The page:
With a specific interest in learning how to manage nonprofit arts organizations, Mackenzie acquired internships with an orchestra, a theatre and the Wisconsin School Music Association (WSMA), which lead to a position as the Development and Marketing Associate for the Wisconsin Foundation for School Music.

“My job included getting up at 4 am to set up the route for a fun run and anything else to keep music in our schools,” Mackenzie said. “I loved helping to raise money to pay for that.”

Eventually Mackenzie was ready for change and a new challenge, setting her sights for a move to Minnesota after having lived in Wisconsin all her life (yes, she’s a diehard Packers fan) which brought her to Park Square!

“Over a year into my position, I can’t imagine a better fit for me. Being onsite at Park Square, I get to be immersed in theatre. I witness school group visits; I get to see each play. I got so excited about Hamlet after sitting in on the first rehearsal. That immersion keeps me grounded in what we’re doing.

I also truly enjoy getting to know donors, patrons, staff and volunteers and learning about what they love about Park Square Theatre. My job isn’t just all paperwork; I get to meet with people and hear stories about what’s important to them and how we impact them on such a deep level.”

Mackenzie revels in how she is, in her words, “impactfully utilized” and must keep “wearing different hats” to adjust to the different needs of each day. She loves that she gets to be in the room to discuss campaigns and big changes as well as learn how decisions affect every department. Currently, Mackenzie is hard at work organizing Park Square’s annual benefit gala, Shakespeare Soirée: The Streets of Verona, coming up on April 30. “We have incredible team of volunteers, committee members, interns and artists all working together to make this best party Park Square has ever thrown. It’s a night you won’t want to miss.”

At Park Square Theatre, words such as commitmententhusiasm and possibility bring to mind several people. One of them is definitely our very own Annual Fund Manager, Mackenzie Pitterle.

Elizabeth Hawkinson: A Soprano and “Everything Else”

Elizabeth Hawkinson is part of Park Square Theatre’s energetic nine-member cast of The Pirates of Penzance, playing multiple roles and loving it. Twin Cities critics have also captured its joyful spirit in their reviews, describing this modern spin on Gilbert and Sullivan’s hit musical as “see-worthy” and “arrr worth checking out.”

Yo, ho ho! Here’s Elizabeth to let us in on the fun:

1. What is the best part of being in this show?

My favorite part of our Pirates of Penzance is how free you are to react to any and everything. There is no fourth wall between us players and the audience, which means you can acknowledge they are there! You can look at them, speak to them and laugh with them, all while the action of the play is happening on stage. The story of The Pirates of Penzance is oh so silly and ridiculous, so you are free to ham it up and have fun! Nothing can be taken too seriously! To play such lighthearted, whimsical comedy is a treat.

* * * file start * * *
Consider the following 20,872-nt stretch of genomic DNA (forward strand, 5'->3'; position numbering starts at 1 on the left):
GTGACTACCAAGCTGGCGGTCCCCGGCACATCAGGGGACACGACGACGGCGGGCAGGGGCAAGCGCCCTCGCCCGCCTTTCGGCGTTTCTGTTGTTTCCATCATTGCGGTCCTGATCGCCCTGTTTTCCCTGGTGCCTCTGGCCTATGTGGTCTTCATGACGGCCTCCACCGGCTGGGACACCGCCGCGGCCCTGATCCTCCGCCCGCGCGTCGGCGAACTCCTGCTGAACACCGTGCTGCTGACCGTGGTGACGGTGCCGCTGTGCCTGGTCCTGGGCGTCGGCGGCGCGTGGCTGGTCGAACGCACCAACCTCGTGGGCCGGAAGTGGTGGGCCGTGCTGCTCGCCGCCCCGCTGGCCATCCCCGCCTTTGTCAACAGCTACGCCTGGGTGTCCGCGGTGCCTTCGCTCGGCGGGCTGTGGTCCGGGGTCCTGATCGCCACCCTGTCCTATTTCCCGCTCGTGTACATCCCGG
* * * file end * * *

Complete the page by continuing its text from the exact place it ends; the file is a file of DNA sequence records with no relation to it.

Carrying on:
Cast of Pirates of Penzance at Park Square Theatre in Saint Paul, Minnesota - 2018

Elisa Pluhar, left, Alice McGlave, Victoria Price (seated), Elizabeth Hawkinson, Zach Garcia, Charles Eaton, Max Wojtanowicz and Bradley Greenwald are in “Pirates of Penzance” at Park Square Theatre. (Photo by Petronella J. Ytsma)

2. But behind the fun is a ton of hard work. What’s the biggest challenge for you?

The biggest challenge I have in the show is pacing out my energy and maintaining proper breath support. With only nine actors, we are literally running around to cover all bases of the story. It is fun and definitely lends a silly-ridiculous quality that makes Gilbert and Sullivan enjoyable, but it is a physical challenge! You need to pace yourself through the show so you can have fun with the story rather than the story have fun with you.

3. Can you share something about your background pertaining to your decision and journey to becoming an actor?

L to R: Victoria Price, Elizabeth Hawkinson and Brian Sostek in rehearsal
(Photo by Connie Shaver)

I’ve pursued performing because I love it. To sing and act for people is a privilege and a joy. As you continue to perform, you always want to get better and better at your craft and, at the same time, are constantly meeting and working with new people, a new cast. It is a challenge physically, mentally and spiritually, and I wouldn’t be happy doing anything else.

4. What’s your favorite piratey thing?

Peg legs.

5. What’s coming up next for you after The Pirates of Penzance?

Up next for me is a film with good friend and director, Sam Fiorillo.

 

 

Tickets and information here.

Will Charles Eaton Keep a Straight Face?

Charles Eaton has been having a blast as part of the cast of The Pirates of Penzance on our Proscenium Stage through March 25. It’s been one of those gigs when work is truly play, and the hardest part may well be to keep a straight face on stage. Here he is to tell us about his experience in this hilarious Park Square production: